5 December 2017
The yellow robot arm is used to manoeuvre the metal samples into path of the fixed laser beam.
A new laser processing laboratory has been commissioned at the UK’s premier laser research facility with the aim of developing unique methods of treating metals for use in high-value manufacturing, for example in high stress machinery such as aerospace components.
The new tool being developed by laser experts at the Science and Technology Facilities Council’s (STFC) Central Laser Facility (CLF) will be capable of enhancing metal performance with much greater precision and in just a fraction of the time of traditional methods.
The laser is capable of advanced surface treatment by delivering powerful nanosecond pulses to the metal target. This sends shockwaves into the material, which compresses the atoms in the metal and leaves the structure locked in a compressed state.
This makes the metal much more resilient and resistant to cracks.
Dr James Nygaard, development laser scientist at CLF, said: “At CLF our lasers are among the most powerful in the world and have been used for a wide range of research such as probing the internal structure of matter under extreme conditions.
“We can harness the power of these laser technologies to solve real-world engineering problems and through the development of the laser shock peening technique there is potential to revolutionise the way metals for high-stress machinery are manufactured.”
The concept is similar to the traditional blacksmith’s hammer, but using a pulsed laser allows us to target precise areas on a structure – for example, the laser can be targeted at welds to add strength – and the compressive shockwave can be tailored by adjusting the laser parameters.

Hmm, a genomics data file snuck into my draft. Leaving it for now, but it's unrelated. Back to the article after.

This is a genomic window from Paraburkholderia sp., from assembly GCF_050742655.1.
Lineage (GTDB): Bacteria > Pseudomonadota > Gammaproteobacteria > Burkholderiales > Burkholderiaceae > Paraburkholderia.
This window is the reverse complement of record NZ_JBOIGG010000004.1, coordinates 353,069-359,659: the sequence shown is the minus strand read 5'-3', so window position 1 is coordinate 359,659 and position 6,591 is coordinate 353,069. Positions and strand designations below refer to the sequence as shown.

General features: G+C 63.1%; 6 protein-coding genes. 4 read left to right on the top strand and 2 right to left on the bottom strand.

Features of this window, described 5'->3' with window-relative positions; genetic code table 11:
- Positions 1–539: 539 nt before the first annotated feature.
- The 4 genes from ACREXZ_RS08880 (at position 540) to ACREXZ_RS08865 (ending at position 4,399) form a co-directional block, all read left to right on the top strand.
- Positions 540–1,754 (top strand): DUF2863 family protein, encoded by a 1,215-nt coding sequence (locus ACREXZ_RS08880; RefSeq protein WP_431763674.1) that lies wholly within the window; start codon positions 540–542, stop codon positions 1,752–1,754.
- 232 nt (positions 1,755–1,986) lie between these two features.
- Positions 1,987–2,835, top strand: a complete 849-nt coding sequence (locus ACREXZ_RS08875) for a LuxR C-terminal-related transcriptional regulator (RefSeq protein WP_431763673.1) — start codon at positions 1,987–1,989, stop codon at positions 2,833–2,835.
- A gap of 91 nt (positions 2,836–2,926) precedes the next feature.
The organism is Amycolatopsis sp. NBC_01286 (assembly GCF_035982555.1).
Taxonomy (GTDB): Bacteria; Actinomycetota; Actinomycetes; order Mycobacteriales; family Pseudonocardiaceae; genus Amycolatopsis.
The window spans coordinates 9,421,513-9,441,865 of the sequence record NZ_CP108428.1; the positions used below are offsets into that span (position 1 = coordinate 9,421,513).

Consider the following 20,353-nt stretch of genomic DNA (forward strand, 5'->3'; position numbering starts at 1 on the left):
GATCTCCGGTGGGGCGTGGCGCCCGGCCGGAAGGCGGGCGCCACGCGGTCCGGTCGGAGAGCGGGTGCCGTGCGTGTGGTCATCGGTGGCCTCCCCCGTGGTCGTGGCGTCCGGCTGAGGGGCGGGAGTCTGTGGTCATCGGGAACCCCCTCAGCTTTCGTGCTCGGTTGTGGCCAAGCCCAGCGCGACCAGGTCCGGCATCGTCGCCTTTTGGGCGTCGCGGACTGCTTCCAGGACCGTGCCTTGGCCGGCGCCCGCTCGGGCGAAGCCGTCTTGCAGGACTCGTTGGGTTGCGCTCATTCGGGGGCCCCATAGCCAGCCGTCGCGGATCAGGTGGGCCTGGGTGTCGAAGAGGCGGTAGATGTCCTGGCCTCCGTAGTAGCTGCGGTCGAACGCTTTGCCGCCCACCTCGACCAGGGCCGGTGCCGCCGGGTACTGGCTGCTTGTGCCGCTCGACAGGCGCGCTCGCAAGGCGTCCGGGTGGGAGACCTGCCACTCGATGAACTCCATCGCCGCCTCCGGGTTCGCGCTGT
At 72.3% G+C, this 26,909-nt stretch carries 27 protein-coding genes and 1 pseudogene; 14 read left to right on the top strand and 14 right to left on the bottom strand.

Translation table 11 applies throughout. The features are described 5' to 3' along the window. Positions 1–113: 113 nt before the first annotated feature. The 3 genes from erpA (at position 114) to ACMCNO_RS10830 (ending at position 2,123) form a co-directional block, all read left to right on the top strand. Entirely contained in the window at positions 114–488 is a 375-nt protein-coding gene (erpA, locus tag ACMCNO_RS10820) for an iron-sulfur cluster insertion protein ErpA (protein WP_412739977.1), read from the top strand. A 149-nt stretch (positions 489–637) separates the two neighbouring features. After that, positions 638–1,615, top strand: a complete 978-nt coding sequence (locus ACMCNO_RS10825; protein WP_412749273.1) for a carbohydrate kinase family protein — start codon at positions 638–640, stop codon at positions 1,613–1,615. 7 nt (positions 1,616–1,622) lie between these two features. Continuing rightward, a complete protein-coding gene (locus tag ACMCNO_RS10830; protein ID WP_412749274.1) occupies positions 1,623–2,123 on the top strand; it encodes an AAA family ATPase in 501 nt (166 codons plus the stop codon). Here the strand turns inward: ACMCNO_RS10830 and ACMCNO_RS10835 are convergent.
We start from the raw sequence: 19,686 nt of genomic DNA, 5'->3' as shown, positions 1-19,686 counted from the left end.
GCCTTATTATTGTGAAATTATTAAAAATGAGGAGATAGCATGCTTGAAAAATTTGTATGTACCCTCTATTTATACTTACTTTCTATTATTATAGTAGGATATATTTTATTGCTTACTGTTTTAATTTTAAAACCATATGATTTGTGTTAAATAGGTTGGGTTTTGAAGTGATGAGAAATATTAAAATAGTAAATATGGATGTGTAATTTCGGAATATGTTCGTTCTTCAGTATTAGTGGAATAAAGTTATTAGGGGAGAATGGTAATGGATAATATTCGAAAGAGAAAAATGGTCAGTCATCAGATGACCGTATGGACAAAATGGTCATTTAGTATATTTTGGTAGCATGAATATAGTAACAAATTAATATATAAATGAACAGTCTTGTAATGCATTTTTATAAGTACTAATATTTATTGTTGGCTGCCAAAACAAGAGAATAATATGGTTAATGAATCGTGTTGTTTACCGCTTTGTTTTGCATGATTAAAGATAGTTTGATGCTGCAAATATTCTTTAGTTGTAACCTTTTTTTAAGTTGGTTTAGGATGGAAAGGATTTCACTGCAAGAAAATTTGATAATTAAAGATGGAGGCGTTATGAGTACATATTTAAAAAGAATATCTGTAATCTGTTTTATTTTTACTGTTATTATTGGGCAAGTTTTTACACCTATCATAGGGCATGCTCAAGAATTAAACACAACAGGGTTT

The laser shock peening technique is of specific importance to high-value sectors including nuclear power generation and aerospace, where aircraft engine fan blades can be laser peened to make improve their resistance to bird strike.
This new tool is powered by the in-house laser platform DiPOLE (Diode Pumped Optical Laser system for Experiments).
John Collier, Director of CLF, said: “This is the latest application to be developed by the team at CLF where we have used the experience of our laser experts to address potential problems for industry. Our next step will be to automate the technology using robotics to enable the treatment of large engineering components – this will save time and reduce costs, making the technique more broadly attractive to industry.”
The Central Laser Facility (CLF) at STFC’s Rutherford Appleton Laboratory is one of the world’s leading laser facilities providing scientists from the UK and Europe with an unparalleled range of state-of-the-art laser technology. The CLF’s wide ranging applications include experiments in physics, chemistry and biology, accelerating subatomic particles to high energies, probing chemical reactions on the shortest timescales and studying biochemical and biophysical process critical to life itself.
From advanced, compact, tuneable lasers which can pinpoint individual particles to high power laser installations that recreate the conditions inside stars, a vigorous development programme ensures that our facilities maintain their international competitiveness.